Opera Gets Hot for Schrott : Part 1

Opera Gets Hot for Schrott : Part 1

Opera star Erwin Schrott ignites the stage with his presence and passion

Erwin Schrott is two hours late for the photo shoot and interview at L.A. Opera’s home, the Dorothy Chandler Pavilion in downtown Los Angeles. Finally he arrives, his Spanish-accented, bass voice resonating as he apologizes profusely to all. It was that damned freeway traffic, the last-minute phone calls — but he’s here now and promises to give all that is needed. “And please,” he says, “don’t make me sound like some kind of Latin lover.

”That might be difficult. With his chiseled good looks and seductive voice, it’s easy to see how Schrott has made a name for himself on opera stages around the world as Don Giovanni (Don Juan), the legendary libertine who’s slept with 2,065 women. Dark spiked hair, torn designer jeans, a clingy white shirt and a bar piercing in his upper left ear only reinforce the impression that he is perfectly cast in the opera’s title role. But with his run at the L.A. Opera’s production of Mozart’s Don Giovanni nearly over, he looks a bit weary. Then a model, hired for the photo shoot, enters. The idea is for her to stand behind him, with her arms and legs wrapped around him. When she moves up against him, his weariness melts away. Sparks fly. He can’t help it. Hiding his sexual magnetism is like hiding a 100-watt bulb in a dark room — it can’t be done.

Yet the 36-year-old insists on being self-effacing. He seems embarrassed when I bring up the fact that London’s Royal Opera compared him to Marlon Brando. “Oh, that’s ridiculous,” he says. “The Brando thing was silly.” He says the Royal Opera was just trying to sell tickets when it put a photo of a young Brando from A Streetcar Named Desire in the program for its Don Giovanni last summer.

Rumors abound that Hollywood has an eye on him but it’s uncomfortable for Schrott to be compared to a Hollywood icon, especially when he so passionately loves the opera. And while there are plenty of references to him as “Hot Schrott” and a “barihunk” on fan websites, his whole-hearted singing and inspired acting are what really seduce audiences, critics and directors.

Mariusz Trelinski, a Polish film director who directed him in the 2003 L.A. Opera production and the recent reprisal of Don Giovanni, said Schrott is more than just a handsome and talented singer. “I think he has incredible instincts,” Trelinski says. “His work is very organic. When he’s onstage, the body, the voice and the movement all become one.”

Very often, critics extol the passion and intensity of Schrott’s stage presence. British newspaper, the Guardian, writing about his performance as the Don, called him “a feral, sensual animal” in “what is probably the most completely realized performance of the title role you are ever likely to see.” Schrott says that kind of ferocity is what the character demands. But he also admits that his passion for theater is all-consuming. “When I am on the stage, I am full of emotions … I give my life to the character.”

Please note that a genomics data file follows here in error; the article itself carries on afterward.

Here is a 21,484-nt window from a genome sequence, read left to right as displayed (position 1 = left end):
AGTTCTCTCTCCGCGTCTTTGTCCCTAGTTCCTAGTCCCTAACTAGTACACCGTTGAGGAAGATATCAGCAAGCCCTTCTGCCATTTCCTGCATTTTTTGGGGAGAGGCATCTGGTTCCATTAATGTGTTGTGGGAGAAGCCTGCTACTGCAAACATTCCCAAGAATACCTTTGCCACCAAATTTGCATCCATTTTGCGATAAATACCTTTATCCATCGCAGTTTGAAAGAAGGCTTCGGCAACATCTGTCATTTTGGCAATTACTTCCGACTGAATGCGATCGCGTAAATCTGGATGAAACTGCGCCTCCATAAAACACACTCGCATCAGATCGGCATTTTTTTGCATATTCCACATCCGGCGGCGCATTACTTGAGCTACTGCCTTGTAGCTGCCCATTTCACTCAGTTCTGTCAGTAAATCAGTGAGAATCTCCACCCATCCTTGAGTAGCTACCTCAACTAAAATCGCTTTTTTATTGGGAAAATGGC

That character, of course, is perhaps the most infamous lothario in cultural history. So it’s no surprise that Schrott not only wants to distance himself from the character he plays, but prefers to be evasive when it comes to his personal life as well. After all, this is the man who for the past 15 years has been – dare we say it? – opera’s own Don Juan. And if tabloids covered barihunks the way they do celebutantes, we’d be riveted by the ups and downs of the opera star’s personal life. But none of that information would come from the secretive Schrott himself.

His comments about women are made in the politically correct parlance of a presidential candidate. He says the key to a healthy relationship is consistent “drops” of affection rather than “explosions” of passion. “Like an equalizer,” he says, “you try to level it, but sometimes you need to turn up the volume because you like that song” and says its about “being able to give the best of yourself and also to resist the idea of hiding the worst.”

While he’ll talk about how Don Giovanni’s disrespect for women disturbs him, saying how important his mother, grandmother and friends are to him, he won’t offer up any details on his romantic relationships. He’ll mention his young daughter, who lives in his native Uruguay, in glowing terms, saying she’s “the love of my life” and how he likes to visit her as much as possible, but he says nothing about his failed relationship with the girl’s mother.

Check SingularCity.com next week for Part 2 of this interview — and some surprising revelations…

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